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CEDR’s dispute resolution procedure for PFI and long-term contracts

This year has been relatively quiet on the adjudication front, with relatively few reported cases. Consequently, I keep finding myself having to look at other things to write about. This has meant the topics have become more diverse as time goes on (and even Star Trek has managed to creep into the blog!). This week is no different, and it is the turn of CEDR’s dispute resolution procedure for PFI and long-term contracts.

CEDR’s dispute resolution procedure for PFI and long-term contracts

I’m not sure if you are familiar with CEDR’s dispute resolution procedure for PFI and long-term contracts. I wasn’t until the other day. Certainly, it isn’t something that I have come across in practice (despite being a member of CEDR’s construction adjudication panel). That made me wonder what it is and how long it has been around. A quick search on CEDR’s website reveals the procedure was first launched in September 2002. A second edition followed in 2004. I’m not really sure what version we are up to now, but the copy I have is dated 2016.

When would you use this procedure?

CEDR’s website refers predominantly to infrastructure projects under the banner of PFI and PPP. It notes that such projects are:

“…usually large scale, long term, high profile, and involving multiple parties in complicated financial structures and contractual relationships.”

Within this, CEDR includes the procurement of buildings, facilities management and construction services. As you might expect when these types of things are procured, there is always scope for a dispute. CEDR highlights a number of common issues, such as the:

“…interpretation or application of contract terms, unforeseen cost over-runs, re-financing difficulties, termination of contracts, defect claims, or disputes between contractor and subcontractors…”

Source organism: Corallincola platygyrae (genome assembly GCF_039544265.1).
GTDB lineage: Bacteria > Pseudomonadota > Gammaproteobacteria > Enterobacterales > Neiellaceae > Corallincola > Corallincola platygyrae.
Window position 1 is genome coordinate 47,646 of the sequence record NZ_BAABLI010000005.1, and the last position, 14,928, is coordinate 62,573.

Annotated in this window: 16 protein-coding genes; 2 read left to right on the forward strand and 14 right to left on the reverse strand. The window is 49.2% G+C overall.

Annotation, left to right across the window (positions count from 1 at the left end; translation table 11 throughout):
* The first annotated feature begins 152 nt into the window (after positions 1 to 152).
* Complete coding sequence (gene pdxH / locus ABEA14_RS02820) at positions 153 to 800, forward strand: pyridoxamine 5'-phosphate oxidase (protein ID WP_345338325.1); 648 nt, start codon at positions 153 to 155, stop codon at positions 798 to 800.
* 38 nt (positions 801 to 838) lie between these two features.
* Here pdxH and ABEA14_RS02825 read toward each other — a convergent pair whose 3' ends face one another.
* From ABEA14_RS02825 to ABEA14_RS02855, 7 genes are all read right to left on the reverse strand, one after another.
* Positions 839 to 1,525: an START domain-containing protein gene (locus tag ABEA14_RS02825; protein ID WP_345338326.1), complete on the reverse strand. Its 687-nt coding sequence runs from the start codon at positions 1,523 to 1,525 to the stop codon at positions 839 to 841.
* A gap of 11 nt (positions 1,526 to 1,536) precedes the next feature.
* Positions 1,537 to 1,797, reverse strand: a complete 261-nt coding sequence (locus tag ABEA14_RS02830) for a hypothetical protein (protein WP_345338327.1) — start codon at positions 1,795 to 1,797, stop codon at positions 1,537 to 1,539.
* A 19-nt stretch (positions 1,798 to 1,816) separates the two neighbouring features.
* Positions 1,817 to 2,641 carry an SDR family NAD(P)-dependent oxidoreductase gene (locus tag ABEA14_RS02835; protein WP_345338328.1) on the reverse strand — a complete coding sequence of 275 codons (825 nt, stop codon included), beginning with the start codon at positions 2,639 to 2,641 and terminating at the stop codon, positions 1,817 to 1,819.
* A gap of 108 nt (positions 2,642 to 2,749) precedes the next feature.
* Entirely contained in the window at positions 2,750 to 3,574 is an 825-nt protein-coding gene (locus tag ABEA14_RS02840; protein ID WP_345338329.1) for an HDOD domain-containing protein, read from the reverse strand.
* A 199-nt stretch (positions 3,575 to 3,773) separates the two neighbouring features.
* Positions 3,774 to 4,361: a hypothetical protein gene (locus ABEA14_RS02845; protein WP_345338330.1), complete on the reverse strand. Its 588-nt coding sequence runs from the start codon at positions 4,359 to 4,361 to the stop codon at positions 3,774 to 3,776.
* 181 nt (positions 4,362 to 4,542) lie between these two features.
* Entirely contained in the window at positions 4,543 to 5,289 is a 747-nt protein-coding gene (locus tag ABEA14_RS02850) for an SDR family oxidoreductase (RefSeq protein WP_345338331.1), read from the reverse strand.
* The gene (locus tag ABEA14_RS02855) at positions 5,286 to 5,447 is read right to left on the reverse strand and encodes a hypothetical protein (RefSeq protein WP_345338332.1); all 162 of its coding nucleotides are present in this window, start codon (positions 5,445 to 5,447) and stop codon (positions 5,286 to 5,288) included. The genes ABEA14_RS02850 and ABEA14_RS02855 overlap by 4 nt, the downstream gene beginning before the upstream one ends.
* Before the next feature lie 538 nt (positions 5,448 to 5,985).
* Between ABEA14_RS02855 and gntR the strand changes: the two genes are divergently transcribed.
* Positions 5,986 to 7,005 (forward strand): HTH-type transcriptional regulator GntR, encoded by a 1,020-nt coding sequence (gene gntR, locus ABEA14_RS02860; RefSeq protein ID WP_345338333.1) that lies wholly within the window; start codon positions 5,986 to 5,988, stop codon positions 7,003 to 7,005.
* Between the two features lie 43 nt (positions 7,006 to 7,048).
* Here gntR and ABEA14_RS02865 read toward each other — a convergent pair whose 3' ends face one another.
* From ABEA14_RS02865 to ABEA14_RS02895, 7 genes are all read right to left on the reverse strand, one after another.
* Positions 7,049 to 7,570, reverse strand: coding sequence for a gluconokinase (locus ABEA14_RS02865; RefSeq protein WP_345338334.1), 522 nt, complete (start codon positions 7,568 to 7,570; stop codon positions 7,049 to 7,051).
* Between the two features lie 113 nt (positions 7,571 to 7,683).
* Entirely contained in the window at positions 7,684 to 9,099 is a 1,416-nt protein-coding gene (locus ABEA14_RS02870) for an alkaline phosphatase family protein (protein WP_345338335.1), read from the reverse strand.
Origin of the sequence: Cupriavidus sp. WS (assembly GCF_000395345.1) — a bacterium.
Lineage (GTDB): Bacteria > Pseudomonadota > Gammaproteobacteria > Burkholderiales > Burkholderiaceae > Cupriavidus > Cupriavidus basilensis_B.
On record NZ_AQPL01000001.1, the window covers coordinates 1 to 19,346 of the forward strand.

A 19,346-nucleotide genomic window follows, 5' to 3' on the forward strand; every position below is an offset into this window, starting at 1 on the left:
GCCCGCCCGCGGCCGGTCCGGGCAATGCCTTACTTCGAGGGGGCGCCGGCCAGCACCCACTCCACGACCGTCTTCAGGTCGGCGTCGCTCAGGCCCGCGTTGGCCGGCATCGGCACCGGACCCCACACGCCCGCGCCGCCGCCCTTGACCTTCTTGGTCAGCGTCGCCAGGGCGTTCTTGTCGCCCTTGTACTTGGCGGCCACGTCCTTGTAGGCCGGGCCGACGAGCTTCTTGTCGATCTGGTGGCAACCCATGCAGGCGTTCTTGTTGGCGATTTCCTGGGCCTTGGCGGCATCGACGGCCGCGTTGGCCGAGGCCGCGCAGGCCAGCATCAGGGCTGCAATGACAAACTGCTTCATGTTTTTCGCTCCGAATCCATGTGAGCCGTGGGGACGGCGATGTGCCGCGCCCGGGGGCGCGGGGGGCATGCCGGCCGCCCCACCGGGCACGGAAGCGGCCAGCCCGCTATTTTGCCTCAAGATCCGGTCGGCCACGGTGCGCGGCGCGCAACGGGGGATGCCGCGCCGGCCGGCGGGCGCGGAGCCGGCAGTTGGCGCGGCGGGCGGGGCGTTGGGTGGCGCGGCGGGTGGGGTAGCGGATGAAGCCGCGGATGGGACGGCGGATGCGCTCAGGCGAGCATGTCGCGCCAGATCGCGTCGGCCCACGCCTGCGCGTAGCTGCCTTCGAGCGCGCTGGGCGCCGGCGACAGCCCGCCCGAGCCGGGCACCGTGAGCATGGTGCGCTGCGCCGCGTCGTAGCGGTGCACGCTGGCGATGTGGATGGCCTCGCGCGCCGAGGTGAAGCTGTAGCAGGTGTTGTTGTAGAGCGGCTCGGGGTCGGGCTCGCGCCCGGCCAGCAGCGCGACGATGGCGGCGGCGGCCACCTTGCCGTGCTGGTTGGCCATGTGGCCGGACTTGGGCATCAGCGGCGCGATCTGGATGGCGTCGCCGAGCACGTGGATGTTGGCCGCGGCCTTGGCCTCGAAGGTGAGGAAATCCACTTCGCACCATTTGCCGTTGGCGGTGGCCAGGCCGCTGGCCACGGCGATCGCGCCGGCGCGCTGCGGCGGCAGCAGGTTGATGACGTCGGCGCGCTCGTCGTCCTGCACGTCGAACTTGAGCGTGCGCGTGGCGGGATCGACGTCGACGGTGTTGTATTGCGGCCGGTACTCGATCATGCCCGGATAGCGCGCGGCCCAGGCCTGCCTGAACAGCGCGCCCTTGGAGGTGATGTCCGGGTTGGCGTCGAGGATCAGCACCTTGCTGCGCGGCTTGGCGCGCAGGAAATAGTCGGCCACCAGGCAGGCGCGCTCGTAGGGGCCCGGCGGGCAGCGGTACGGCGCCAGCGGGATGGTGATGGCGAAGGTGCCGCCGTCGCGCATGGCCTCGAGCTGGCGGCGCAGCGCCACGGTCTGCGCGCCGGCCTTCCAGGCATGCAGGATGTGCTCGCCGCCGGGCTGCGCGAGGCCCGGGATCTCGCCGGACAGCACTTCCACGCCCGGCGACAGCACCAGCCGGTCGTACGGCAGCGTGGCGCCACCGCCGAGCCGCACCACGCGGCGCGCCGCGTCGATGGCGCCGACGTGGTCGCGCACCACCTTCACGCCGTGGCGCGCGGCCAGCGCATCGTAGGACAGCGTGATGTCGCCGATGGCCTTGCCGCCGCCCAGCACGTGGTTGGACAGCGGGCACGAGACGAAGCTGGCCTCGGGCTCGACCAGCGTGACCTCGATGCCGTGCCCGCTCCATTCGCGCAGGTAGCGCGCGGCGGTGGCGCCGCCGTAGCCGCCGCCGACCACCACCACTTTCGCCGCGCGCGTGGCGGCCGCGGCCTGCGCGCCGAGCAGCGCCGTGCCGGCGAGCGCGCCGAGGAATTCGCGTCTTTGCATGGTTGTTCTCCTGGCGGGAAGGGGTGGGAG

The sort of disputes it envisages runs the gamut of what we might consider to be fairly typical construction disputes.

CEDR’s website goes on to describe a need in PFI and PPP disputes for the “support of experienced neutrals who are well versed in the complexities of these arrangements”. Arguably, the same could be said for any construction dispute that involves parties who infrequently find themselves in conflict with their contracting party. Even “regulars” sometimes need the help of a neutral.

Why am I interested in the procedure for PFI and long-term contracts?

I was interested in the procedure for a number of reasons, not least because of the way it is written to take account of disputes that fall within what it calls “construction disputes” under the Construction Act 1996, and disputes that fall outside the Act’s scope. I presume this allows for flexibility when it is included in a contract, but could cause confusion to those parties less familiar with the provisions of the Construction Act. As we all know, the question of whether a party is a party to a construction contract is one of the more contentious areas and has generated considerable case law. On top of that, we have the exclusions included in the various Exclusion Orders. Part of me wonders whether it would have been simpler to follow the NEC’s approach of having two separate dispute resolution regimes, depending on whether the Act applies or not to the parties’ contract.

A multi-tiered dispute resolution clause